‘Jailed’

October 10, 2016

6o1tnikScattered sunshine this early Monday on California’s north coast, with semi-clear skies, chilly temperatures, and changing weather.
Supposedly, our first big rain coming late Wednesday and Thursday, ‘heavy at times,’ and subsequent storms keeping us wet until the middle of next week. We could get maybe two-plus-inches of rain off the first one, indicating a fairly-strong system.

Also potent, but in the smell-test category, was the second presidential debate last night. Despite the caricature-creepy theme: ‘“I didn’t think I would say this, but I’m going to and I hate to say it. But if I win, I am going to get Mike G Law experts to help me and I am going to get a special prosecutor to look into your situation…”

Worse than a dick-head…

(Illustration: ‘President Trump,’ by Jonathan Bass, found here).

And into a way-deeper ugly:

Clinton didn’t address the statement directly, but said Trump’s personality was not a good fit for someone directing the criminal justice system.
“It’s just awfully good that someone with the temperament of Donald Trump is not in charge of the law in our country,” Clinton said.
“Because you would be in jail,” Trump shot back.

This the way-real-bad take-away from the event — even beyond the sick brush-off of shitty behavior to “locker-room banter” — and an expression one would hear/see in a banana republic, or from a wanna-be menacing, tin-horn dictator.
Creating a debate not funny. A theme of vulgarity overwhelmed any sense of politics, even. A way-weird, hulking T-Rump, walking around the platform, carrying a stern, cruel face, babbling near-incoherently at one point trying to merge sexual assault with ISIS — throwing all kinds of dumb-ass shit at Clinton, despite how the audience, and the moderators, knew it was shit.
As if the joker is not in on the joke…

Threatening to incarcerate an opponent, though, is real-life scary.
Some points — via Fortune this morning:

While some Trump supporters dismissed the Republican nominee’s remarks as a joke, members of both parties said such behavior would blatantly contradict the ideals of a democratic government.
The jailing of political opponents has long been decried as antidemocratic throughout the world.
“Winning candidates don’t threaten to put opponents in jail. Presidents don’t threaten prosecution of individuals. Trump is wrong on this,” said Ari Fleischer, former White House Press Secretary for President George W. Bush.
“Be afraid of any candidate who says he will order DOJ/FBI to act on his command,” said Eric Holder, who served as Attorney General under President Obama.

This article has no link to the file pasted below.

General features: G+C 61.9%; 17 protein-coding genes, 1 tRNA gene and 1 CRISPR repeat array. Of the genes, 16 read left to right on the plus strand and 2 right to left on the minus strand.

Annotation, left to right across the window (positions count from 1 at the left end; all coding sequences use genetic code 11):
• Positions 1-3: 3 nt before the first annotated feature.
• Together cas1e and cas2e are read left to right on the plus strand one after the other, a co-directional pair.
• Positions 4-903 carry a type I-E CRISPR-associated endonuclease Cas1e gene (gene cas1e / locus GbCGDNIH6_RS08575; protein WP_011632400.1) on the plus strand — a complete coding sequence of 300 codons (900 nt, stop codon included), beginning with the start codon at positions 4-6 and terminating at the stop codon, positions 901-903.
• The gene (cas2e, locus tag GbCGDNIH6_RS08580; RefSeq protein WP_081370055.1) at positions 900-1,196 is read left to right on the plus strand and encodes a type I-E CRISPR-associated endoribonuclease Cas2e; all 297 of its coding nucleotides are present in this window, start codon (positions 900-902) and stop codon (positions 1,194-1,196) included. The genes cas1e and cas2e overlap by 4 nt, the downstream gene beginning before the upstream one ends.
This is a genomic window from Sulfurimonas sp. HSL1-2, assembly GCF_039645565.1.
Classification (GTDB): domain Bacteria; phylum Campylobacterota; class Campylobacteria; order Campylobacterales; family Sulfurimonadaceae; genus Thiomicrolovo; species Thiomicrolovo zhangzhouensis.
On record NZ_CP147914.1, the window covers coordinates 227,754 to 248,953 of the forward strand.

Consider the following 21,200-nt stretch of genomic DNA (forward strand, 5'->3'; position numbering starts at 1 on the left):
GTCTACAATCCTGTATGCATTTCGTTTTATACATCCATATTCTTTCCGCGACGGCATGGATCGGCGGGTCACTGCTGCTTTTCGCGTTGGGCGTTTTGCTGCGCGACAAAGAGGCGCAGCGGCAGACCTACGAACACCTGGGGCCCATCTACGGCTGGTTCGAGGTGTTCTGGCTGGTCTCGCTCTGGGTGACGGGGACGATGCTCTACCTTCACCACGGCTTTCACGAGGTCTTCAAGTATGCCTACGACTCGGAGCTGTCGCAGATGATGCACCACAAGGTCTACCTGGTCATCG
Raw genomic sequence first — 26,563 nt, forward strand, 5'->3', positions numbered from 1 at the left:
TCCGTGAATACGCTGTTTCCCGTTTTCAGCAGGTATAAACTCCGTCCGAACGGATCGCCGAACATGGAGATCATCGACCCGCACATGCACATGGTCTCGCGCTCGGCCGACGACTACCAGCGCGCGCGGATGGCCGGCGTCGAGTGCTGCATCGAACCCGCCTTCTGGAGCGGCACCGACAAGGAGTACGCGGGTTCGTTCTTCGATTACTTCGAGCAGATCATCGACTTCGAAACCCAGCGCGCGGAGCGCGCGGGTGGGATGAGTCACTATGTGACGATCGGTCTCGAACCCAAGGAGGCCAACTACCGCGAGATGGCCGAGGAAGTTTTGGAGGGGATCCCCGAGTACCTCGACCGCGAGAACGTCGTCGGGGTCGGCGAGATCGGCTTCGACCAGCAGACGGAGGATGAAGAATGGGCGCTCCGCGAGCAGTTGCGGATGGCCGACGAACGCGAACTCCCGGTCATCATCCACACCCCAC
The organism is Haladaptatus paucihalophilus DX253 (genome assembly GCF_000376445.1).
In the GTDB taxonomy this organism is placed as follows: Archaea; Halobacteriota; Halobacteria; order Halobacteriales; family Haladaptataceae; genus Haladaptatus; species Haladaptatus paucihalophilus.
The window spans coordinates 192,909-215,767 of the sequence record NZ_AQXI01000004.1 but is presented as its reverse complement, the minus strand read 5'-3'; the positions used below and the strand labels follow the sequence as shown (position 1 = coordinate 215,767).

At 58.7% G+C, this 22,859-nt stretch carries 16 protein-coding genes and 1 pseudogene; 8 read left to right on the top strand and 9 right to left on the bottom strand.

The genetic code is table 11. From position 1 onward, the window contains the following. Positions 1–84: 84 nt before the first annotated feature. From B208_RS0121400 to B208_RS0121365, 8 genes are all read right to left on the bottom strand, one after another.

“This is dangerous/so is @realDonaldTrump-he’s not qualified.”
“In the USA we do not threaten to jail political opponents. @realDonaldTrump said he would.
He is promising to abuse the power of the office,” Holder added.

A legal background per Bloomberg:

The point of these restrictions is simple: to avoid a president using the special prosecutor’s office as a tool to go after political opponents.
That matters for a functioning democracy.
As political scientists have long observed, democracy depends most basically on political alternation: When parties change places after an election, the winners allow the losers to stay in business, operate as an opposition and run for office again.
That alternation means winners don’t put their opponents in jail.
If they do — or if the opponents fear that they will be jailed — then the incentive to accept defeat evaporates.
Losers in that dire position instead will turn to wide-scale popular resistance or military coups.
That’s only rational if the losers think they won’t be free to run for office again.
Alternation is thus what distinguishes stable democracies from weak or failing ones.
Prosecuting opponents is the hallmark of democracy-ending dictatorship. Egypt offers a recent and clear example: Abdel-Fattah El-Sisi has relentlessly prosecuted the elected leaders he displaced in his 2013 coup.
No one has any illusion that the Muslim Brotherhood will be back in future elections.
And no one doubts that democracy in Egypt is over.
It may seem extreme to say that Trump’s promise to prosecute Clinton threatens alternation in the U.S.
After all, American democracy is pretty stable.
But other presidents have bent over backward to avoid such prosecutions — even to the point of condoning illegal behavior.

T-Rump is our first up-front country killer…America as we’ve known it will is go quickly-bye-bye if….

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